I turn now to the issue of consumer advocacy, because we heard from witnesses some terrible stories of the way that some retailers have behaved, and one consumer group representing Victorian consumers made the point that the fact that Victoria has the highest churn of consumers switching electricity companies does not mean that the market is working; on the contrary, it shows that the market is in some respects dysfunctional. I pay tribute to the work that Leon Byner, who is a radio presenter on radio FIVEaa, has done in giving consumers a real voice in my home state of South Australia. His program raised issues about exit fees, and the state government has announced that exit fees will go. Leon played a key role leading up to this change. His program exposed the activities of door-to-door shonks, including an attempt to sign up to a power contract a child who was a minor. One of the more incredible stories I heard—which, unfortunately, was borne out by the fact that it is now being investigated very seriously by the ACCC—was of a man entering a house unauthorised, refusing to leave and saying, allegedly, 'It's okay; I'm from AGL.' That, to me, is unsatisfactory conduct. I have had complaints at my office, following Mr Byner's program, of people being offered discounts and getting nothing like the discounts they were offered. That sort of unethical behaviour must be tackled by some decent consumer protections. Rod Sims, the chairman of the ACCC, has publicly thanked Leon Byner's program on radio FIVEaa for the work that it has done on exposing rorts and unacceptable behaviour, and the fact that the ACCC is investigating them is welcome.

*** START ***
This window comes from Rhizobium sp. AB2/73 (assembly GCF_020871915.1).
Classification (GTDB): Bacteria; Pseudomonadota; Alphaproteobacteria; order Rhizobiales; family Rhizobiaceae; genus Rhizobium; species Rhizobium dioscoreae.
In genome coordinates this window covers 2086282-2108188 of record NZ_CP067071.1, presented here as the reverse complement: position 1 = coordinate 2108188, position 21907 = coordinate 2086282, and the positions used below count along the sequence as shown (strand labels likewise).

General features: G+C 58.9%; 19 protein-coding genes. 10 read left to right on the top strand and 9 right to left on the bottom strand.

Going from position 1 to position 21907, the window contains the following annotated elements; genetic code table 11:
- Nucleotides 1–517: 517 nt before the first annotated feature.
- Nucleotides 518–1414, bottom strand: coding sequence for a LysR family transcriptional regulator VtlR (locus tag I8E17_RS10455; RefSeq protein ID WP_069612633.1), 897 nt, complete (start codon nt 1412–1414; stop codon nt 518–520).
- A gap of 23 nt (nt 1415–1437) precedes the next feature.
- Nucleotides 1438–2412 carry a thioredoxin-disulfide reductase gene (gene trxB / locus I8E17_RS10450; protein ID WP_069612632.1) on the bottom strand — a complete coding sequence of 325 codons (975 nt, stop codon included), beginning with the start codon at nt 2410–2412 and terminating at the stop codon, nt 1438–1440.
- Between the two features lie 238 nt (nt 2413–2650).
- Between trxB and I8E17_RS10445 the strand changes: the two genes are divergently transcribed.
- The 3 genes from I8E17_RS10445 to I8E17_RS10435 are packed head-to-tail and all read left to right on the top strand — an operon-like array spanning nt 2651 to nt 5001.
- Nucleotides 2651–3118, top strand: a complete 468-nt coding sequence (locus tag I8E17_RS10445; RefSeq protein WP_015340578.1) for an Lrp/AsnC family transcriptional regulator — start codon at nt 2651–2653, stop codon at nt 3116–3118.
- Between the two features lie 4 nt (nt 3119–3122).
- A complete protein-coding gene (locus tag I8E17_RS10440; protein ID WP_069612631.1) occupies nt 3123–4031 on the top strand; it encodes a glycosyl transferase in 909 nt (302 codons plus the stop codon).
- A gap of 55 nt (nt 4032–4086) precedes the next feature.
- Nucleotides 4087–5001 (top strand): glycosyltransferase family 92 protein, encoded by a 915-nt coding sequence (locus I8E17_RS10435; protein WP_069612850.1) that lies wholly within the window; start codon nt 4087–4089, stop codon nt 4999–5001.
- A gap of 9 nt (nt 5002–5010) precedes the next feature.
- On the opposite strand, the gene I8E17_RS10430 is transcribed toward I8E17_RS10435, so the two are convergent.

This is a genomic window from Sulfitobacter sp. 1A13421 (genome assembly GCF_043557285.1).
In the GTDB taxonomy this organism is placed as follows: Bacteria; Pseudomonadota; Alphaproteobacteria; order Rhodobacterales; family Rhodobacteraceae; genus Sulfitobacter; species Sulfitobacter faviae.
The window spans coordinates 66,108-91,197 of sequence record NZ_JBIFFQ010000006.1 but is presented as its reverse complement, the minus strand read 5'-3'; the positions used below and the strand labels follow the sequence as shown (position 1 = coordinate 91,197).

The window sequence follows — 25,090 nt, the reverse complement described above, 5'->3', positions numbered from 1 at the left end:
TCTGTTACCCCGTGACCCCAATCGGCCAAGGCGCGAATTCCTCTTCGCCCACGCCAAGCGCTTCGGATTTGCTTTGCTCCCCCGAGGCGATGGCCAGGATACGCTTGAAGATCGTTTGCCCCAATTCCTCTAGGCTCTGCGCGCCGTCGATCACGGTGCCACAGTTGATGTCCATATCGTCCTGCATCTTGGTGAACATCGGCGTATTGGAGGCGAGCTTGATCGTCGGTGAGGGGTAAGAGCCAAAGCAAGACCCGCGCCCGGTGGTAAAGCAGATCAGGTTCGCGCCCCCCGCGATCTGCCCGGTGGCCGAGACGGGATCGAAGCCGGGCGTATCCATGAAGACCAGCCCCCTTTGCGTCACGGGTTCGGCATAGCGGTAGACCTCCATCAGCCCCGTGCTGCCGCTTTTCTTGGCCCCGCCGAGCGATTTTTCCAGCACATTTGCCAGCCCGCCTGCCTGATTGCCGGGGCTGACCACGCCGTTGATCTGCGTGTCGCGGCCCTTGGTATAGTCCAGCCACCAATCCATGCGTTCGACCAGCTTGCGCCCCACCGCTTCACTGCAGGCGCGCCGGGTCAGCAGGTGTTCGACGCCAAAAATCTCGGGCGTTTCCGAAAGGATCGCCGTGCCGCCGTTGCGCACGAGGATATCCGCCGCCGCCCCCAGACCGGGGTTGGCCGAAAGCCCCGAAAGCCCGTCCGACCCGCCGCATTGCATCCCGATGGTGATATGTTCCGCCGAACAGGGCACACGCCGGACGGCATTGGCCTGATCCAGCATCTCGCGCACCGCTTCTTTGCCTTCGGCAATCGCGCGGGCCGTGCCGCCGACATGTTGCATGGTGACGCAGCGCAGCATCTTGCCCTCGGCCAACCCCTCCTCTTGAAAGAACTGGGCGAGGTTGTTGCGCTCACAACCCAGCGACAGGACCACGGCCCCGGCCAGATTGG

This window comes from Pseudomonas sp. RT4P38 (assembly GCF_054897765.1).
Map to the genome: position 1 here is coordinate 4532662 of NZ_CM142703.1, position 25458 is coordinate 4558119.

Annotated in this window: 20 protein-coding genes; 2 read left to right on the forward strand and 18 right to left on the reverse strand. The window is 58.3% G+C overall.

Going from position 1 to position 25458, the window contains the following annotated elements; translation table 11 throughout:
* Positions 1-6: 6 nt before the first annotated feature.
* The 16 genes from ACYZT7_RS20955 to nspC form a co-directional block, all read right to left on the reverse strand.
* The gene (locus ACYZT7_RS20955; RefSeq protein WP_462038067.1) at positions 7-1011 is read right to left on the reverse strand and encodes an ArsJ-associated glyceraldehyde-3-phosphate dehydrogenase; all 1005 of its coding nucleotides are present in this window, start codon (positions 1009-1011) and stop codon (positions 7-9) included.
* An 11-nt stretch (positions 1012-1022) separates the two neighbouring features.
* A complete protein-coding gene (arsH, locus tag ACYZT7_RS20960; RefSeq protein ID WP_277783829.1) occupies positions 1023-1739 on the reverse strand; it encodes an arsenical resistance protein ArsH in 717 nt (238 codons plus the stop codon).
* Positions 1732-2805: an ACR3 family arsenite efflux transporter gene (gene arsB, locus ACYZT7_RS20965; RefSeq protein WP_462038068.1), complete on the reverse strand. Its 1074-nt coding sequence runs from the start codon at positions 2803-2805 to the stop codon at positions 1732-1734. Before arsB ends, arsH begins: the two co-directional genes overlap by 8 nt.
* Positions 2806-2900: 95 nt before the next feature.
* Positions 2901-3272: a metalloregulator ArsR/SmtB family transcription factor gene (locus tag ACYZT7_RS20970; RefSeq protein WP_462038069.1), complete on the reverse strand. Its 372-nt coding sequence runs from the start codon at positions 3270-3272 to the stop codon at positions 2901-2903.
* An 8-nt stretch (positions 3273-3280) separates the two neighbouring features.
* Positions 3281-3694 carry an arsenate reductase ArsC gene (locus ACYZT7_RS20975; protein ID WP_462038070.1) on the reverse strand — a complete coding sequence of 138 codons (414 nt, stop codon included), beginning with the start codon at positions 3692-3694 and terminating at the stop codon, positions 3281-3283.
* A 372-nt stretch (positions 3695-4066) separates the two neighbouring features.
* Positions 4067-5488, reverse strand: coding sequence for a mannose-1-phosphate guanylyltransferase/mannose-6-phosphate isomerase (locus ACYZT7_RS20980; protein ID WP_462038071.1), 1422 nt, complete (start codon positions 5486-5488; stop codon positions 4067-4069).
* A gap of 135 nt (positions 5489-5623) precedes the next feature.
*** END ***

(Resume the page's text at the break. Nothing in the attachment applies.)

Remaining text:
We need to make the point that people power does make a difference and that consumers, by speaking out about unfortunate and unethical practices, can drive changes in enforcement and in policy. It is very interesting that Senator Anne McEwen, who has participated in this inquiry and is from my home state of South Australia, made the point on Leon Byner's program that someone from an electricity retailer had tried to strong-arm her but that she had told them where to go, in—I am sure—very polite but no uncertain terms. I am sure that Senator McEwen can look after herself in the face of that sort of behaviour, but many others cannot. The practices raised on Leon Byner's program on radio FIVEaa highlighted the human face of how consumers have been affected.

This committee inquiry has been useful. We need to go further to look at the matters which I have raised and which will not go away. Too many consumers are hurting because of massive increases in electricity prices, but there are things that we can and should do to ameliorate the impact of the increases and to improve our system for the benefit of all consumers.

Question agreed to.